Just adorable. A great theme of ‘you can overcome your fears’ told with cats, with encouragement from the gentle and understanding Miss Hazeltine. I really like the messages sent through this story. Miss Hazeltine has set up a home for cats that don’t seem to fit in due to one fear or another, but through her gentle and un-pushing nature helps them become comfortable and confident that they can do things despite being scared. I would recommend this for the child who is having issues with being worried or anxious about doing something new or scary.
Wow, talk about heavy. Yet this was an easy read despite the content as I read this in a day over a few hours. Our story teller Sylvie is unnoticed in the middle of her crumbling family. Her older sister Cate (Calamity Cate as Sylvie calls her) has mental health issues and is hospitalized again for trying to take her own life. Sylvie, is fed up with always coming in last next to her sister and being completely unnoticed at school. She dyes her hair and buys some new clothes becoming a completely different person overnight. This gets her noticed, especially by the boy she’s really into, but also by people she really doesn’t need in her life.
She goes to a party just before school lets out for the year, this story happens over about a three month stretch, including Christmas and New Years, during New Zealand’s summer, and gets into trouble. She’s caught the eye of the wrong guy and he ends up raping her at the party. This leaves her confused and miserable.
Her parents are so wrapped up in their own dissolving marriage and hurt and pain of their first born in the mental ward, that they completely skim over Sylvie when she really needs them most. The only person in her corner is her best friend Belle (of the books, Sylvie is really into alliteration) who helps her get her feet again over the summer as Sylvie struggles with the fallout of her own and others actions.
I rather enjoyed this book, despite the content and feel it gives a good account of how someone so young might deal with the issue of rape. It also deals with everything positively as I felt Sylvie made all the best possible choices in dealing with her dilemma.
I must admit, I tried to read this book about three times. It was lent to me by a good friend and took me ages to return as I just wasn’t read to read it at the time. I really am glad now I gave it a proper go. I quite like Neil Gaiman and have read some of his adult works and some of his poetry, but this is my first foray into his young adult works. I especially enjoyed the language in this book, somewhat difficult and old fashioned, but absolutely rich and expressive.
In this story we follow Bod (full name Nobody Owens), from baby to young adult as he grows up in a graveyard, attended to by the ghostly inhabitants and his guardian Silas, who is a different creature unto himself. As we watch Bod grow he eventually begins to wonder about what happened to his real parents, killed by a man named Jack for an unknown reason. But just as Bod is beginning to wonder about his family we find that the killed Jack is still looking for Bod, meaning he cannot leave the safety the graveyard has granted him.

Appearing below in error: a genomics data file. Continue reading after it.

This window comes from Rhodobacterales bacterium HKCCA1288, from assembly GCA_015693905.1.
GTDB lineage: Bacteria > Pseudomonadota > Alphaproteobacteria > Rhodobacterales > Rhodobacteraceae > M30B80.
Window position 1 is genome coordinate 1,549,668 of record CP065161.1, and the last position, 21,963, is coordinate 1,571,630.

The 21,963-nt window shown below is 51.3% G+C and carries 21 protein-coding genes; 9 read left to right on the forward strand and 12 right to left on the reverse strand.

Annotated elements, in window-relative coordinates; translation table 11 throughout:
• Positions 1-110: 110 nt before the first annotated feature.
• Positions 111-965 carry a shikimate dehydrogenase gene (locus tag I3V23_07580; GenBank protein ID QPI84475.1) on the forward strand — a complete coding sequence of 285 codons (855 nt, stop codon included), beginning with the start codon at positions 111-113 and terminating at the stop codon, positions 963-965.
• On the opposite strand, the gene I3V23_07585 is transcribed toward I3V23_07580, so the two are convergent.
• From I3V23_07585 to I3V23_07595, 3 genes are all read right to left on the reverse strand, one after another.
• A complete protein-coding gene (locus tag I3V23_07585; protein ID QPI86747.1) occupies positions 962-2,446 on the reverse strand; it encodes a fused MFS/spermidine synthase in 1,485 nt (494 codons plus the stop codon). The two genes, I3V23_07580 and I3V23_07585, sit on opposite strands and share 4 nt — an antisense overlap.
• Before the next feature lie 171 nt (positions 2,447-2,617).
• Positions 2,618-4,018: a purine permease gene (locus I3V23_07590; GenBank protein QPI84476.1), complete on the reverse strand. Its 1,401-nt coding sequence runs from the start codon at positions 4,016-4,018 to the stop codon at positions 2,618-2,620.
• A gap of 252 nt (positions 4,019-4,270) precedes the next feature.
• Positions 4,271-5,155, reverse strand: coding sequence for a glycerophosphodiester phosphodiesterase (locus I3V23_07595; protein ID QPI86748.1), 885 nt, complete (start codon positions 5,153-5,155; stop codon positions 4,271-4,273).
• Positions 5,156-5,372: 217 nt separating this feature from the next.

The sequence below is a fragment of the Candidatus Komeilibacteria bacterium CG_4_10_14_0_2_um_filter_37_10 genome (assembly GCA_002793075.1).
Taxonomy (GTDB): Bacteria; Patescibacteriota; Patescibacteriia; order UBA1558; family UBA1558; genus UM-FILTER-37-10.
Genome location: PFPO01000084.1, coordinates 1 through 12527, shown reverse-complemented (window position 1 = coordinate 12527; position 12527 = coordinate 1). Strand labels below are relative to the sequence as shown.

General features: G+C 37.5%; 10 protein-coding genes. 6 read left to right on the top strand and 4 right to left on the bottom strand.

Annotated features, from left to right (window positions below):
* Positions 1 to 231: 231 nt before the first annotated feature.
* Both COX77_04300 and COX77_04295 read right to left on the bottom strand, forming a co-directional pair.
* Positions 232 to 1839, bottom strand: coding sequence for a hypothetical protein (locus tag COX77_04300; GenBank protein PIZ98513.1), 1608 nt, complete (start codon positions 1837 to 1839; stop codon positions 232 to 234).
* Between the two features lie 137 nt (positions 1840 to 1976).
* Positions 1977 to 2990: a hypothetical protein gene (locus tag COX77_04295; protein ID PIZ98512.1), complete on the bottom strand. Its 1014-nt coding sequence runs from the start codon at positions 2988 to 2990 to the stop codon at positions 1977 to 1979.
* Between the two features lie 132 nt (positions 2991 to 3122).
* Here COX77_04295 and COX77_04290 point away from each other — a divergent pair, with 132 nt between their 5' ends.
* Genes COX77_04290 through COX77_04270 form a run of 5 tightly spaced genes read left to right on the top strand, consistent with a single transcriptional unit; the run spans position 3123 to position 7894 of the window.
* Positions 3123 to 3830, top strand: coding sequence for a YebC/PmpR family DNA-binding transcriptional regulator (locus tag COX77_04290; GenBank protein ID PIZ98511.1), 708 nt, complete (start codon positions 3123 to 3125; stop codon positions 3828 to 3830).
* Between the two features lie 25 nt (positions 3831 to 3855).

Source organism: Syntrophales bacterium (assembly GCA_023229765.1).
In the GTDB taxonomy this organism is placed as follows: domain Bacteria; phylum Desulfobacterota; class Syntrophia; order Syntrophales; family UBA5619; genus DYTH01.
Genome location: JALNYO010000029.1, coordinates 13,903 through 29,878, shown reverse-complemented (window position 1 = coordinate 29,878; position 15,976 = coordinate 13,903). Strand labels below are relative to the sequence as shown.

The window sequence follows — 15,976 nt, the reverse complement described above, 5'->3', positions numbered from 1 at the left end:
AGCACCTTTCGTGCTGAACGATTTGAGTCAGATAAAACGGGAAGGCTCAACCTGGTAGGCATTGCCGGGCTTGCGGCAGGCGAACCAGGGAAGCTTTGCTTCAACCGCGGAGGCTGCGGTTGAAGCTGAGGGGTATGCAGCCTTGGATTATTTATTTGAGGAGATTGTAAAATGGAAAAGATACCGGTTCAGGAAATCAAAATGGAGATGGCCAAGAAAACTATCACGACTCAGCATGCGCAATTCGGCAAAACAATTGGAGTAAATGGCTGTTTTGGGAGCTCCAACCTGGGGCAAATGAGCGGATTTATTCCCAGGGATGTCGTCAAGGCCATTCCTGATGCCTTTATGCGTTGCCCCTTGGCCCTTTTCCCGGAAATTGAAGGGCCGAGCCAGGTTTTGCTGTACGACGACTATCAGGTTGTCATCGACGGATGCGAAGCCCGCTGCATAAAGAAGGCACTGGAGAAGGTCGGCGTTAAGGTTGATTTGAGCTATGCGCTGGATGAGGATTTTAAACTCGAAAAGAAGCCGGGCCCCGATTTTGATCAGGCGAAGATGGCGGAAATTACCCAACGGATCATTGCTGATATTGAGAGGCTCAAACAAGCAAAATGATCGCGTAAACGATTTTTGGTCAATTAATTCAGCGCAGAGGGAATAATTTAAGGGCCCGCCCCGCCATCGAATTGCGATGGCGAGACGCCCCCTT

Despite having an unorthodox childhood, he still hits those same milestones of other children and is an exciting read as he goes through all those mistakes and mischief of growing up. Would recommend this one for an older reader(14+) as the language can be a bit complex, but the story should resonate with any teen.
This book is the second in a burgeoning series by Fleur Beale called ‘The Children of the Faith’. We follow fourteen year old Rebecca through the rituals of engagement and marriage in a Christian cult like setting within New Zealand. For those of you familiar with New Zealand’s Gloriavale, a Christian community branded as a cult, this is the essential background and inspiration for this tale. We follow as Rebecca is forced to accept whichever single male of age proposes to her father (she’s not even allowed to be there!), while she has no say in any decision made in her life.
I found this book rather disheartening as a feminist, watching as Rebecca was simply forced to accept what was happening around her without consultation or explanation. In saying that I can see how this might be quite eye opening for a teen, seeing how secretive and silent her and her twin Rachel must be due to how little freedom they are afforded. This could be a good read for a teen struggling with a lack of perceived freedom as it can show exactly how bad it could get and may actually be for a person really in Rebecca’s place.